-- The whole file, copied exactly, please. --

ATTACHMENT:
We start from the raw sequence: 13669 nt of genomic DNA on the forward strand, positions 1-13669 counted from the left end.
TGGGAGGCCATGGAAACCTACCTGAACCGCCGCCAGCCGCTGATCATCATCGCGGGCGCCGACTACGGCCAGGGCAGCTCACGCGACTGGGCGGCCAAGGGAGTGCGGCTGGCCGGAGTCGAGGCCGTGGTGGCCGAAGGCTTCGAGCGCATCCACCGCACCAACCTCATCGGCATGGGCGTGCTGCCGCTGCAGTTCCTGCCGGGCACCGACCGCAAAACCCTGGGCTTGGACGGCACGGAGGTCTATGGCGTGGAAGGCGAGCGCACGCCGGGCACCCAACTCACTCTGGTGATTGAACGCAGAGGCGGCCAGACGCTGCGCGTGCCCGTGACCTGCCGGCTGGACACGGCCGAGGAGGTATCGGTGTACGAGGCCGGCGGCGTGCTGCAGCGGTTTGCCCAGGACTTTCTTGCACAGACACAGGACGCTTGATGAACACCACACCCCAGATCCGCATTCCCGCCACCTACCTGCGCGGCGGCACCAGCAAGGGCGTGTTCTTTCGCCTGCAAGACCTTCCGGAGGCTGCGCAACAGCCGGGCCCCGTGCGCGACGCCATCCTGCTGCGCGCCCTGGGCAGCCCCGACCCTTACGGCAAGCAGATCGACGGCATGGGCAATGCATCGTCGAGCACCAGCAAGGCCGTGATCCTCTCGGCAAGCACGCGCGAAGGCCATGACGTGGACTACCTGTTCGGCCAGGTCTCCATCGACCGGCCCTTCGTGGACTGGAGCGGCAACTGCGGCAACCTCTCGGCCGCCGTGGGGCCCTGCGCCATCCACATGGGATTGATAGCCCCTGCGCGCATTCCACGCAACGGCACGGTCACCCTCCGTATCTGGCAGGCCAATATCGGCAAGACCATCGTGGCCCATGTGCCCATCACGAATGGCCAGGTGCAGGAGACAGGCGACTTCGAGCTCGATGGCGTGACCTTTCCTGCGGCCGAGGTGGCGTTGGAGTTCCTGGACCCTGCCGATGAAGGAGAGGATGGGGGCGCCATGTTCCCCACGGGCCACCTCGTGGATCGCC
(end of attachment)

We start from the raw sequence: 13669 nt of genomic DNA on the forward strand, positions 1-13669 counted from the left end.
TGGGAGGCCATGGAAACCTACCTGAACCGCCGCCAGCCGCTGATCATCATCGCGGGCGCCGACTACGGCCAGGGCAGCTCACGCGACTGGGCGGCCAAGGGAGTGCGGCTGGCCGGAGTCGAGGCCGTGGTGGCCGAAGGCTTCGAGCGCATCCACCGCACCAACCTCATCGGCATGGGCGTGCTGCCGCTGCAGTTCCTGCCGGGCACCGACCGCAAAACCCTGGGCTTGGACGGCACGGAGGTCTATGGCGTGGAAGGCGAGCGCACGCCGGGCACCCAACTCACTCTGGTGATTGAACGCAGAGGCGGCCAGACGCTGCGCGTGCCCGTGACCTGCCGGCTGGACACGGCCGAGGAGGTATCGGTGTACGAGGCCGGCGGCGTGCTGCAGCGGTTTGCCCAGGACTTTCTTGCACAGACACAGGACGCTTGATGAACACCACACCCCAGATCCGCATTCCCGCCACCTACCTGCGCGGCGGCACCAGCAAGGGCGTGTTCTTTCGCCTGCAAGACCTTCCGGAGGCTGCGCAACAGCCGGGCCCCGTGCGCGACGCCATCCTGCTGCGCGCCCTGGGCAGCCCCGACCCTTACGGCAAGCAGATCGACGGCATGGGCAATGCATCGTCGAGCACCAGCAAGGCCGTGATCCTCTCGGCAAGCACGCGCGAAGGCCATGACGTGGACTACCTGTTCGGCCAGGTCTCCATCGACCGGCCCTTCGTGGACTGGAGCGGCAACTGCGGCAACCTCTCGGCCGCCGTGGGGCCCTGCGCCATCCACATGGGATTGATAGCCCCTGCGCGCATTCCACGCAACGGCACGGTCACCCTCCGTATCTGGCAGGCCAATATCGGCAAGACCATCGTGGCCCATGTGCCCATCACGAATGGCCAGGTGCAGGAGACAGGCGACTTCGAGCTCGATGGCGTGACCTTTCCTGCGGCCGAGGTGGCGTTGGAGTTCCTGGACCCTGCCGATGAAGGAGAGGATGGGGGCGCCATGTTCCCCACGGGCCACCTCGTGGATCGCC